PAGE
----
San Andreas, CA — Under its new partnership with Dignity Health, which continues to run Mark Twain Medical Center, the local health care district, flush with funds to expand local rural health care is busily rolling out plans.
Among recent developments, according to MTHCD Executive Director Dr. Randy Smart, is progress on the pre-construction phase of the district’s new Valley Springs health clinic, which it will run independently from Dignity Health. At the board’s last meeting it agreed to name the street where it will be located “Wellness Way” and is still kicking around possible names and acronyms for the actual facility. He wryly confides, “We don’t want to call it the Valley Springs Clinic — that is not very creative or fun.”
Over the moon about how the project is progressing through the planning stages, Smart states, “We are so committed to building a clinic, and it is a 10,000 square-foot clinic…a good size with 15 treatment rooms, exam rooms and x-ray rooms.” Set to sign loan documents with USDA on Aug. 1, he says things will be full steam ahead after that. “I think in the first week of August we will have bulldozers and other equipment out there — and less than a year later we are going to open the doors. To me, that is one of the most exciting things we are doing,” he says enthusiastically.
Envisioning The New Clinic
He adds that he is already hearing from people interested in working at what will be a completely state-of-the-state equipped clinic. Recently, a dental component was added so there will be a part or full-time dentist onsite. Other elements include behavioral health resources and possibly some pediatrics and orthopedics.
Smart comments, “It will be kind of a robust clinic. You will be able to get your blood drawn there…x-rays. The idea is if you walk in virtually everything you need you can get and you don’t have to run all over the county with a bunch of paper.”
In other business, he describes last month’s district board meeting as “transformative,” now that the district is stepping into a much bigger role as a local healthcare leader. “We are trying to redefine ourselves as not just a district that runs a hospital but a district that is actually doing more for healthcare in the community.”
Targeting Opioid Crisis, Elder Falls
Among other items currently in the works is a collaborative multi-agency coalition being spearheaded by Calaveras County Chief Health Officer Dr. Dean Kelaita to address the alarming rise of opioid abuse in the area. Smart says the district will participate in helping support a collective vision plan defining problem scope and solutions so that all the stakeholders can avoid “becoming a bunch of people who bump into each other without getting anything done.”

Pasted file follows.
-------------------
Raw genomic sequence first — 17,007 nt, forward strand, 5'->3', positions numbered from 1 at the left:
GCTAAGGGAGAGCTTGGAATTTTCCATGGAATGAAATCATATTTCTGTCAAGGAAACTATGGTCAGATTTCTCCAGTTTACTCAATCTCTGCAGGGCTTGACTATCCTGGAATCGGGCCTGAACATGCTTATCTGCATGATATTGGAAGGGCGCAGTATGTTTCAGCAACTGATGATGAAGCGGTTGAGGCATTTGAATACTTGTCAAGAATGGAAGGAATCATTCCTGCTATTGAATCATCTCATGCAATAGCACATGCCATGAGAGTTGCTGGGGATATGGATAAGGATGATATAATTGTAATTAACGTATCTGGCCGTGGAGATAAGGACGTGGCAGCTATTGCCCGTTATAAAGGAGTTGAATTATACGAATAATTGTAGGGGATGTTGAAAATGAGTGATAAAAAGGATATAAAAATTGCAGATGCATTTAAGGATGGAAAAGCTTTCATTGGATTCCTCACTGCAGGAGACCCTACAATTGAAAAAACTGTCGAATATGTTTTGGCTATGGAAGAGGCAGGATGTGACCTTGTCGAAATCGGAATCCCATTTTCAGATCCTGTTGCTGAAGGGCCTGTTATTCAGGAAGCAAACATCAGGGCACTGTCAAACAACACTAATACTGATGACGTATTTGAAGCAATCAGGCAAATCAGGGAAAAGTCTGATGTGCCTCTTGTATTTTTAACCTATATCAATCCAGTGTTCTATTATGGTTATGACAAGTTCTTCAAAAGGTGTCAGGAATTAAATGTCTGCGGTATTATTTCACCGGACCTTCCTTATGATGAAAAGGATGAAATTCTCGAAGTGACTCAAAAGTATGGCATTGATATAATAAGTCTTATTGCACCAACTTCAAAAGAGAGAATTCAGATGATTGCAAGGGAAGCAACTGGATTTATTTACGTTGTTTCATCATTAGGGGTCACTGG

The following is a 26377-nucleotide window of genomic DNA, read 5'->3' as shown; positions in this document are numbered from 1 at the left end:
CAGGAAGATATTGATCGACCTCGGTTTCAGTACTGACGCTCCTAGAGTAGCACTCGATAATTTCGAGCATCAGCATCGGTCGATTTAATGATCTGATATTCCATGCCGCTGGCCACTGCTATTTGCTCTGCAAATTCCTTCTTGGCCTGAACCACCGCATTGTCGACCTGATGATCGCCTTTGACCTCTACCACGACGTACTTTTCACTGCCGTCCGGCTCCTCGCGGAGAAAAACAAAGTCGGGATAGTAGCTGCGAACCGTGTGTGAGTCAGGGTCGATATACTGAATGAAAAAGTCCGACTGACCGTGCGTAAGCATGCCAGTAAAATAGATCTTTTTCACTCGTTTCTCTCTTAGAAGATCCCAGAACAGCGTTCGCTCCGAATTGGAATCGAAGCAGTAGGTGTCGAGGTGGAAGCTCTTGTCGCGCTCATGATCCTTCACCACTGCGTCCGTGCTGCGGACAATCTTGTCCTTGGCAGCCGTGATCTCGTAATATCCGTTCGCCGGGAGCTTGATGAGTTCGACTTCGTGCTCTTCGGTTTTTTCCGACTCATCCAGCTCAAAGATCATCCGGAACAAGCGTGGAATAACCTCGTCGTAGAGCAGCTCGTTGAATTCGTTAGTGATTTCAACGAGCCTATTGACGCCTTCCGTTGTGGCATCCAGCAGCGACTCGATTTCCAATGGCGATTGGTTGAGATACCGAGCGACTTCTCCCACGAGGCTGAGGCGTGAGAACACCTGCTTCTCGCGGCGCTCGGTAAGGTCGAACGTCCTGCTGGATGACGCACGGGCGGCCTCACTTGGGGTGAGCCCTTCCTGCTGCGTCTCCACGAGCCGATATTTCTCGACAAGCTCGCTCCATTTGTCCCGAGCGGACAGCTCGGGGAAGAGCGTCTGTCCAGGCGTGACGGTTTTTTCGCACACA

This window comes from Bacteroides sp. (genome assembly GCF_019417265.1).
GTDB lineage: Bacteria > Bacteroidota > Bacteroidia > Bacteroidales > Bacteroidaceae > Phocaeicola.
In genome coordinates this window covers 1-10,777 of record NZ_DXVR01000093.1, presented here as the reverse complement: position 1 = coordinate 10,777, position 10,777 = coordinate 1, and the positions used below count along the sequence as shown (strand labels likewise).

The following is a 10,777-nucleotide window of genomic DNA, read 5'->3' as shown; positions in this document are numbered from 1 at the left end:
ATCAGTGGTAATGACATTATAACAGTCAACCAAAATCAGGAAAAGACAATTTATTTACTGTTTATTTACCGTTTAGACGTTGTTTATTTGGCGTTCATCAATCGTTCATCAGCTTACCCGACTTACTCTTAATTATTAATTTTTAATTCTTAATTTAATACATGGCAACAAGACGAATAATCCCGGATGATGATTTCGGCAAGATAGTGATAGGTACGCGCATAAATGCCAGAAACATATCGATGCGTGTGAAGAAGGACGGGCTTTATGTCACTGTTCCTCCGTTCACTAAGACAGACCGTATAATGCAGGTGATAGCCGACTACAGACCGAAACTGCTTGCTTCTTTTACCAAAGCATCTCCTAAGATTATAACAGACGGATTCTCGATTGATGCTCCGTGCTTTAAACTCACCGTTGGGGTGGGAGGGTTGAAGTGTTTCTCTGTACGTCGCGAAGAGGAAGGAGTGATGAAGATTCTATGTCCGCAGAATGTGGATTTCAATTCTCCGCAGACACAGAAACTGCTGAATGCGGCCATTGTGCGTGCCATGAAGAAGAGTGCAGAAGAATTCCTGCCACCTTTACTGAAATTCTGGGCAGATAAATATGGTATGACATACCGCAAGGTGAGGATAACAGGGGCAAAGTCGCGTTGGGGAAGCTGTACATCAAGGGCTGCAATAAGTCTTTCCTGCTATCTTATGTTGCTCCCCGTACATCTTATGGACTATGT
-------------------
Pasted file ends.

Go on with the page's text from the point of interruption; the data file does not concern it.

Another district endeavor literally gaining traction is to help the county’s aging residents “stay vertical.” Harkening back to the 1960s and ’70s, Smarts says that heart attacks and strokes were the big epidemics; in the 1980s it became more cancer. “We thought the epidemic of this century would be dementia and brain failure and I think we were wrong — it is falling and dying,” he says emphatically.
“It’s aging boomers, some living in complex environments and people are falling, breaking bones and dying — it is a big deal,” he continues. “If you look at some of the data from the National Council On Aging, every 11 seconds somebody falls and breaks a bone, every 19 minutes somebody dies from that…and the numbers approach 300,000 a year…from the consequences [and ensuing complications] of breaking a bone. It is true in the state and county.”
Helping Boomers ‘Stay Vertical’
To proactively address the issue, the district in conjunction with the Murphys Senior Center and other county entities is now developing an intervention program he expects will be funded in July. Among the components are offering balance and Tai Chi classes. In fact, by National Fall Prevention Day on Sept. 22, Smart notes there will at least be some underway in the county.
Further stressing the needs, he maintains, “If you have two identical people over 65 — one has a heart attack and one falls and breaks a hip – it is more likely the fall victim will be dead in a year. They don’t die of the broken bone, it is loss of mobility…complications.”
Plans include adding means of screening patients in the ER, during hospital discharges, even at appointments to find out how many times they might have fallen in the past year in order to determine whether they are at high risk for another incident. Chances are, he says, especially among those over 65, that those who sustain a fall injury are 50 percent more likely to sustain another one. Plans may additionally include doing home screenings to help remove potential stumbling obstacles and offer other environmental improvement ideas.